The Apple iPhone 6 and iPhone 6 Plus devices, both have a 8-megapixel rear camera. Apple has decided not to increase the sensor resolution. Some people hoped for a higher resolution capture. Why not a resolution like the Sony Xperia Z3 with its 20.7 megapixel sensor and its one of the best cameras on the market.
The Sony Xperia Z3 camera is indeed very impressive, and Sony was able to make the least impact on image quality by using a larger sensor (1.23″ vs 1/3.0″ of the iPhone). The difference in resolution is very significant, and I can understand why many consumers are disappointed to have 8 megapixels.
I can just assume that the main reason for that is to maintain a high image quality performance. Maybe developing a sensor with the same resolution (same megapixel count) reduces the cost, although the sensor design itself is newly developed. The main thing is that for the given 1/3-inch sensor, a higher resolution would have lead to inferior image quality and low-light performance. I assume that Apple knew that it cannot use a larger sensor because it will lead to a thicker device due to more complex optics. Apple wants to show that in any iPhone iteration, it continuously improving the camera both in terms of features and image quality.
Had Apple went with let’s say, 21 megapixels and with the same sensor size, the image quality would have been significantly decreased. We can see that this formula worked incredibly well, as the iPhone 6 and iPhone 6 Plus, both took the top two positions in DxOMark Mobile tests, leaving the Xperia Z3 and Galaxy S5 behind.
In fact, if people weren’t anxious about the resolution (although some people do want it), we could have had an iPhone 6 with 6 megapixels with marginally better image quality and low-light performance. Having said that, sensor technologies continue to improve in each generation. Image quality is getting better and better, and it allows phone manufacturers to increase the sensor resolution from time to time and show an improvement in image quality.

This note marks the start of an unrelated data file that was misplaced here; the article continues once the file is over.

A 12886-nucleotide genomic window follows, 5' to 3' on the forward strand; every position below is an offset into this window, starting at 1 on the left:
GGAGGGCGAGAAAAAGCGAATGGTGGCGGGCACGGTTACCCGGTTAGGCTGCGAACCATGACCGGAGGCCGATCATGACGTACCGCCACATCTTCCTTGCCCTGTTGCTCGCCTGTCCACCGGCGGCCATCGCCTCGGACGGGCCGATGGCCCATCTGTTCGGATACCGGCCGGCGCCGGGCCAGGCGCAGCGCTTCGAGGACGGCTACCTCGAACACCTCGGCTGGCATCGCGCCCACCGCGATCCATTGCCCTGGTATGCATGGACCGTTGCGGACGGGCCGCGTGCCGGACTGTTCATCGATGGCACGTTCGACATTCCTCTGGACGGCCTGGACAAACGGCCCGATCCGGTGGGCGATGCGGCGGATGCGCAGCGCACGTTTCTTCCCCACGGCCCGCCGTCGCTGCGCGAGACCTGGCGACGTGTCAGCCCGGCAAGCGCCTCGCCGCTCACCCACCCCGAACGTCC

The 8 megapixel resolution is used because it offers the best balance between image resolution that consumers demand and image quality. Going below that number would probably cause customers to search for alternatives, going above would result in image quality that is inferior compared to the competition.
I also assume that Apple want to reduce the thickness of the iPhone in every new device each year. We can see that that what it does. However, this puts some restrictions on the camera design. Apple might preferred going with the same specs but a larger sensor, but this might yield a thicker device or more prominent protrusion at the back. We can already see that the iPhone 6 has a small protrusion where the camera lens is at the back of the device. Some people found it odd to have this protrusion on an Apple device. Everything should be perfected to the micrometer, so why this little bulge at the back?
This is what the iPhone 6 has, we can’t change it. If you really want a camera phone with higher resolution, you probably should be looking elsewhere on the Android camp. I think that for most people, 8 megapixels is more than enough for most uses. With 8 megapixels you can make relatively large prints, view them beautifully on an HDTV or high-res computer display. IF you just want to share photos on Facebook, Twitter or send it via WhatsApp, even 2 MP is more than enough.
I am among those who always crossing my fingers, hoping that Apple won’t increase the sensor resolution an focus on image quality and low-light performance. So I’m happy that the resolution stayed as before.
Are you disappointed having only 8 megapixels on the iPhone 6 and iPhone 6 Plus? — Share your opinion in the comment section below and thanks for reading.
Also check out the Apple iPhone 6 Plus vs Sony Xperia Z3 Size Comparison
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